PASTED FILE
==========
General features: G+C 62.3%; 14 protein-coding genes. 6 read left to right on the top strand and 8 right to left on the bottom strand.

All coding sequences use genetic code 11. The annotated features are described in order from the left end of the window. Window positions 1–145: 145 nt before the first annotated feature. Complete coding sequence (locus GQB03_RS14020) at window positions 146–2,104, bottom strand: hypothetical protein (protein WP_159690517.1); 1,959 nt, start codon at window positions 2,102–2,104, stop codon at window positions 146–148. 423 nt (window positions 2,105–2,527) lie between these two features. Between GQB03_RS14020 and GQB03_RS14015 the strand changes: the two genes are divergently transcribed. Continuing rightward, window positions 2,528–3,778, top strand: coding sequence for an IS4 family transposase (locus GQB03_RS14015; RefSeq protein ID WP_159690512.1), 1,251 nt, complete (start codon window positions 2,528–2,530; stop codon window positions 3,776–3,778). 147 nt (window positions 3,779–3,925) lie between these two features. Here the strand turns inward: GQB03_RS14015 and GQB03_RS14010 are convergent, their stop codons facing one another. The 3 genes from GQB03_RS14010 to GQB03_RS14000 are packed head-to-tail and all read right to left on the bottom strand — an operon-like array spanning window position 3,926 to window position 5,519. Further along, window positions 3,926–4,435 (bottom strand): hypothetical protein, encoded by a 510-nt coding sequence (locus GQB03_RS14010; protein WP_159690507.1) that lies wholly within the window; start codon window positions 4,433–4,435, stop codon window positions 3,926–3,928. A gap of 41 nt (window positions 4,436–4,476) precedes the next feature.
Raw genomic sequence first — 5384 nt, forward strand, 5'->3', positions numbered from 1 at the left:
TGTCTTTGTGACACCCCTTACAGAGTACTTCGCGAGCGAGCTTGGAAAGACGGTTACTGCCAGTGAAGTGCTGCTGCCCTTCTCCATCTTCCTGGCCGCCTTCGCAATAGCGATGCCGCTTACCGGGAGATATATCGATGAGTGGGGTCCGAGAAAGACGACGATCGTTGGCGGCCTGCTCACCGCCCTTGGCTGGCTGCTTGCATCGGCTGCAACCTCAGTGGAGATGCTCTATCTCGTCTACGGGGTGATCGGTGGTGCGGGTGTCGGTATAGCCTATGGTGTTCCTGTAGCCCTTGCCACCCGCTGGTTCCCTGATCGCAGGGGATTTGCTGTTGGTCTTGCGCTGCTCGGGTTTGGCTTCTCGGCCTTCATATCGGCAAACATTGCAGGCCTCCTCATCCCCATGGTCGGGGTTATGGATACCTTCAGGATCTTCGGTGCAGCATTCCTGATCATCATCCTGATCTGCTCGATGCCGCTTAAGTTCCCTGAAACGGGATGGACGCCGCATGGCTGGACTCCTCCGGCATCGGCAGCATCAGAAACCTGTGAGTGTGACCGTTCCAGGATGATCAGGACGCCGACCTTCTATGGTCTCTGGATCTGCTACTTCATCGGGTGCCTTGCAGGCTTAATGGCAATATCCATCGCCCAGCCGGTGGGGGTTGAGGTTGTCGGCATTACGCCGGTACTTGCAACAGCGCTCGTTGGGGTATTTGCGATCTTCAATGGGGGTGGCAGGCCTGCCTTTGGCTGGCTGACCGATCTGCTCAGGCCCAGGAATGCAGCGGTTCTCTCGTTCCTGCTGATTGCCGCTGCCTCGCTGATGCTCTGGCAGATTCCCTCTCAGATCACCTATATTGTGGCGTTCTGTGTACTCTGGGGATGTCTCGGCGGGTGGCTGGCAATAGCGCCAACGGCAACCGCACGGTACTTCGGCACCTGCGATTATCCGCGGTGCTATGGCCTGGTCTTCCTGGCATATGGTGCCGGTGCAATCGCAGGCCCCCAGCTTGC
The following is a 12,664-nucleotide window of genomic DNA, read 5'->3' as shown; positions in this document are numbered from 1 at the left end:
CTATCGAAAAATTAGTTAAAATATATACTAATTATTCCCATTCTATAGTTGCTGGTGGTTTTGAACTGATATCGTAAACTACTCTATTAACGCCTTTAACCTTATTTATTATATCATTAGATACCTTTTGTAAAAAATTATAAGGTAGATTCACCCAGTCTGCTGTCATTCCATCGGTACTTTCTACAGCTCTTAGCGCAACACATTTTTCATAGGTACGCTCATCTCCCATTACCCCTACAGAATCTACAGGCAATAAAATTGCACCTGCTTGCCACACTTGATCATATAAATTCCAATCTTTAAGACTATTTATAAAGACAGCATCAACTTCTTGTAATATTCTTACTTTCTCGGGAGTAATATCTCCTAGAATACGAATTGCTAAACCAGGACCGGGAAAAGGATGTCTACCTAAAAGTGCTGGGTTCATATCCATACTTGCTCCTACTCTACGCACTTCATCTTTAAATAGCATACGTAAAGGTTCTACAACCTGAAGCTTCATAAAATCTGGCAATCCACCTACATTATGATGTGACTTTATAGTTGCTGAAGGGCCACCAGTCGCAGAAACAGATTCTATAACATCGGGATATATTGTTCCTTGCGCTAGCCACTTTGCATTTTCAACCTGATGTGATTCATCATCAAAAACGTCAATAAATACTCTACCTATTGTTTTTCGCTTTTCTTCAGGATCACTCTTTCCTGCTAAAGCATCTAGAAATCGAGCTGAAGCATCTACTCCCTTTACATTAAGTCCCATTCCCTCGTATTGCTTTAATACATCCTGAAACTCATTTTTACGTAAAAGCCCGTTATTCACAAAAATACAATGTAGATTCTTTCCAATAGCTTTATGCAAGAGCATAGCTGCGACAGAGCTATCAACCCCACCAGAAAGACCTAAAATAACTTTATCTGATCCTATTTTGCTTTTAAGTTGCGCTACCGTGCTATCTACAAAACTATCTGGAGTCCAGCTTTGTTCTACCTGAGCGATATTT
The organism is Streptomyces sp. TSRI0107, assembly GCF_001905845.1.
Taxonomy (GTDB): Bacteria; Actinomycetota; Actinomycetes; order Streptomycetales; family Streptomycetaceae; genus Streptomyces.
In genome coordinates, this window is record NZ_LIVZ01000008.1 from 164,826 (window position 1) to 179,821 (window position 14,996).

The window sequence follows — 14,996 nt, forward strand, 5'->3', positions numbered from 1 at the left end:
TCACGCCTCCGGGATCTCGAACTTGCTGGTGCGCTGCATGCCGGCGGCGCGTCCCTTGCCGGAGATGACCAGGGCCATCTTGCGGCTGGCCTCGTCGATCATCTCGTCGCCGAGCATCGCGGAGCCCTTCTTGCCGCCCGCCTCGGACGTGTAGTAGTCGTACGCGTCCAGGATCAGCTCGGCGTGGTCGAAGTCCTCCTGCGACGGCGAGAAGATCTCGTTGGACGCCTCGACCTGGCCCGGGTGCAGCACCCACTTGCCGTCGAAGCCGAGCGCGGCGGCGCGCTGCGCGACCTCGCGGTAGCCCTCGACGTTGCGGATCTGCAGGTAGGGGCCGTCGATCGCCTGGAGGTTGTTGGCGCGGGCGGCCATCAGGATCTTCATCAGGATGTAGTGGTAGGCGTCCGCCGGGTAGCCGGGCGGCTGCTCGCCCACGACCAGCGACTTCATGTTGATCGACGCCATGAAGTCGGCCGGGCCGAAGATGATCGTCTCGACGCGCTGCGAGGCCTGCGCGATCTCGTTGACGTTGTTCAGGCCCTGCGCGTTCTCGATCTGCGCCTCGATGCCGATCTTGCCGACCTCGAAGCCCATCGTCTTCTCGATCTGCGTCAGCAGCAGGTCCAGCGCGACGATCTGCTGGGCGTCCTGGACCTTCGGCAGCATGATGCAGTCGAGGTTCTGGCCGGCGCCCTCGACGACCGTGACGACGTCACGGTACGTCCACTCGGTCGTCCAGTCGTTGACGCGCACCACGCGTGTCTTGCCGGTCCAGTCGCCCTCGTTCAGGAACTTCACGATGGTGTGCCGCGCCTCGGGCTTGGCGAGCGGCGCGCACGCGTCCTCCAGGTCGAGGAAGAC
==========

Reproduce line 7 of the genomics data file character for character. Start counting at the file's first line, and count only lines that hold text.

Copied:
The organism is Streptomyces sp. TSRI0107, assembly GCF_001905845.1.